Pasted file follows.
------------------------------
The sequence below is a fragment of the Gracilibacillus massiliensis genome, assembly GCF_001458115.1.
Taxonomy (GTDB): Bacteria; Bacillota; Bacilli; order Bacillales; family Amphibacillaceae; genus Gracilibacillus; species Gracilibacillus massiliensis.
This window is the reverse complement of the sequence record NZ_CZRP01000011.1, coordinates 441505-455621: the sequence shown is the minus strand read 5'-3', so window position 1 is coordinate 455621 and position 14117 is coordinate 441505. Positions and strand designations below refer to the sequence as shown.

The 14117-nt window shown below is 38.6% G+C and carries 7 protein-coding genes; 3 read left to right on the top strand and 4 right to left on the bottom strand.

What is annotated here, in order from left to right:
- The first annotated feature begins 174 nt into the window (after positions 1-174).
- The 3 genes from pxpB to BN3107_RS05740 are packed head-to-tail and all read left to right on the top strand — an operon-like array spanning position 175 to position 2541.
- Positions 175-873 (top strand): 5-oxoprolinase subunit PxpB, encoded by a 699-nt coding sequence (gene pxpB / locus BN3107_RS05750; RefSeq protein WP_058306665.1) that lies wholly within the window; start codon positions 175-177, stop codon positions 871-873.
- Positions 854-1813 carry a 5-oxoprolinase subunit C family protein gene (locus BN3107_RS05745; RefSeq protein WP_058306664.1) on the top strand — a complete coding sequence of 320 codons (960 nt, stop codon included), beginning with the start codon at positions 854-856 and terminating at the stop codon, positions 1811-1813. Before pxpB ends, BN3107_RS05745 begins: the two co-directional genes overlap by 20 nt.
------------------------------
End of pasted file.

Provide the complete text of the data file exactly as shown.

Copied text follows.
The sequence below is a fragment of the Gracilibacillus massiliensis genome, assembly GCF_001458115.1.
Taxonomy (GTDB): Bacteria; Bacillota; Bacilli; order Bacillales; family Amphibacillaceae; genus Gracilibacillus; species Gracilibacillus massiliensis.
This window is the reverse complement of the sequence record NZ_CZRP01000011.1, coordinates 441505-455621: the sequence shown is the minus strand read 5'-3', so window position 1 is coordinate 455621 and position 14117 is coordinate 441505. Positions and strand designations below refer to the sequence as shown.

The 14117-nt window shown below is 38.6% G+C and carries 7 protein-coding genes; 3 read left to right on the top strand and 4 right to left on the bottom strand.

What is annotated here, in order from left to right:
- The first annotated feature begins 174 nt into the window (after positions 1-174).
- The 3 genes from pxpB to BN3107_RS05740 are packed head-to-tail and all read left to right on the top strand — an operon-like array spanning position 175 to position 2541.
- Positions 175-873 (top strand): 5-oxoprolinase subunit PxpB, encoded by a 699-nt coding sequence (gene pxpB / locus BN3107_RS05750; RefSeq protein WP_058306665.1) that lies wholly within the window; start codon positions 175-177, stop codon positions 871-873.
- Positions 854-1813 carry a 5-oxoprolinase subunit C family protein gene (locus BN3107_RS05745; RefSeq protein WP_058306664.1) on the top strand — a complete coding sequence of 320 codons (960 nt, stop codon included), beginning with the start codon at positions 854-856 and terminating at the stop codon, positions 1811-1813. Before pxpB ends, BN3107_RS05745 begins: the two co-directional genes overlap by 20 nt.